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All fuel subsidies withdrawn

September 20, 2008

ISLAMABAD, Sept 19: The government decided on Friday to eliminate subsidies on oil and gas and to phase out the subsidy on electricity by June 2009 under a plan to stabilise the economy.

Announcing an economic package at a press conference, Finance Minister Naveed Qamar said it was aimed at bringing about macroeconomic stability, narrowing down the fiscal and current account deficits and minimising pressures on foreign exchange reserves.

The finance minister, who was accompanied by State Bank Governor Dr Shamshad Akhtar, said Pakistan would not seek any new assistance from IMF, but international financial institutions and donors could monitor implementation of the package.

“We are not going into an IMF programme,” he said, adding that the ‘home-grown’ package had been worked out in consultation with different stakeholders, including the World Bank, IMF and ADB.

“I can safely announce today... we have eliminated the entire fuel subsidy and there is no additional subsidy today that is going out of the budget to subsidise fuel,” Mr Qamar added.

He said the subsidy on gas had also been withdrawn and the actual cost of gas would now be passed on to consumers.

He admitted that the passing on of subsidies to consumers would add to people’s hardship, but said the government had to stabilise macro-economic indicators which had deteriorated because of the policies of the previous government. He said the government was trying to be close to the fiscal deficit of around 4.7 per cent.

The finance minister said that various measures had been proposed to minimise government spending, but did not elaborate. However, he said the government was looking at PSDP allocations.

“We can only spend what we have in the kitty and suggest a drastic cut in the development sector,” he added.

Admitting that excessive borrowings from the SBP had led to inflation, Mr Qamar said the government had decided to launch non-bank borrowing schemes, including PIBs and commercial papers, in order to curb inflation.

He said that there would be no additional borrowing from the SBP and the government wanted to reduce the net borrowing to zero. He said that interest rates had to be reflective of the market.

The finance minister said the government had imposed additional duty on consumer goods to curtail import bill which was putting pressures on the reserves, adding that an increase in remittances would reduce pressure on the balance of payment.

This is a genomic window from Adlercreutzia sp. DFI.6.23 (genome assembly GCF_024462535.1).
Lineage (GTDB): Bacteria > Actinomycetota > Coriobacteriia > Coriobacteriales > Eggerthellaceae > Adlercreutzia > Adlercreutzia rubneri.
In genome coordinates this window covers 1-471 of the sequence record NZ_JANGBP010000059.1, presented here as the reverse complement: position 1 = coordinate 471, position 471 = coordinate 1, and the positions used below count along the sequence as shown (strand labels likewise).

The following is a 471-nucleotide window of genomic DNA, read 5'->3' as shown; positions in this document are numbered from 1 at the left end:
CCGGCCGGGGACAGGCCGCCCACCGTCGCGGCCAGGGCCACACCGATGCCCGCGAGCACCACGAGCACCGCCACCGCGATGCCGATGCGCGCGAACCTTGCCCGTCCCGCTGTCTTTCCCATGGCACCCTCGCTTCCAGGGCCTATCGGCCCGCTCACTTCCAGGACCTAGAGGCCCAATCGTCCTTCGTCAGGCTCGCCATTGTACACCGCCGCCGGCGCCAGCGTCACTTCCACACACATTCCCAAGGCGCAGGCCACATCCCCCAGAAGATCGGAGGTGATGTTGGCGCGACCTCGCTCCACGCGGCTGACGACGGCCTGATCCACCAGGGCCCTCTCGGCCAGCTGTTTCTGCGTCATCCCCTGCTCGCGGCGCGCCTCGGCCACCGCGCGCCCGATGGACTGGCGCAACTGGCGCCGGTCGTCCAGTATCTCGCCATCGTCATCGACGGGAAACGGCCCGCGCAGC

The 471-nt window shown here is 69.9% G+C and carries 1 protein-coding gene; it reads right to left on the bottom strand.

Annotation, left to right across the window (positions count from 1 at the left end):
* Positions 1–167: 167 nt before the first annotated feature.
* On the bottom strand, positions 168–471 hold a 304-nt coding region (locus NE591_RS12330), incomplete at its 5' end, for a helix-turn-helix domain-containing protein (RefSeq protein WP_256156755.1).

He said the government would continue to pursue the policy of privatising state-run firms in the oil and gas sector despite a turmoil in domestic and international markets. “We are getting inputs regarding investment in Pakistan”.

In reply to a question, he said the government had invited the World Bank, IMF and ADB to help it to reduce the impact of looming crisis in the international market. He said that all these measures were part of an immediate plan and a medium-term plan would also be in place to stabilise economic indicators.

He said the country was expecting bumper crops of rice and wheat this year, adding that the wheat support price would be announced soon.The SBP governor said the package was aimed at stabilising the country’s economy. She said the central bank was trying to curtail inflation.

Answering a question, she said the exchange rate reflected the macro-economic indicators. “We have managed floating regime.”

Dr Shamshad said the SBP had been monitoring the rupee depreciation, adding that rebuilding the forex reserves to cover at least two to three months of import was a key part of the government strategy.

Asked if the international financial crisis had any impact on Pakistan’s economy, Dr Shamshad said that so far the impact had been witnessed only on the local stock market. However, she said that it might impact the overall economy.

She said the country’s international trade and foreign direct investment had witnessed a growth. She said that the increased demand for consumer goods had pushed up the inflation.

The current account deficit rose sharply to $2.572 billion during the first two months of the 2008-09 fiscal year -- equivalent to about 1.6 per cent of GDP. The full-year target is six per cent of GDP. Foreign reserves have declined to $9 billion from a record high of $16.5 billion in October last year.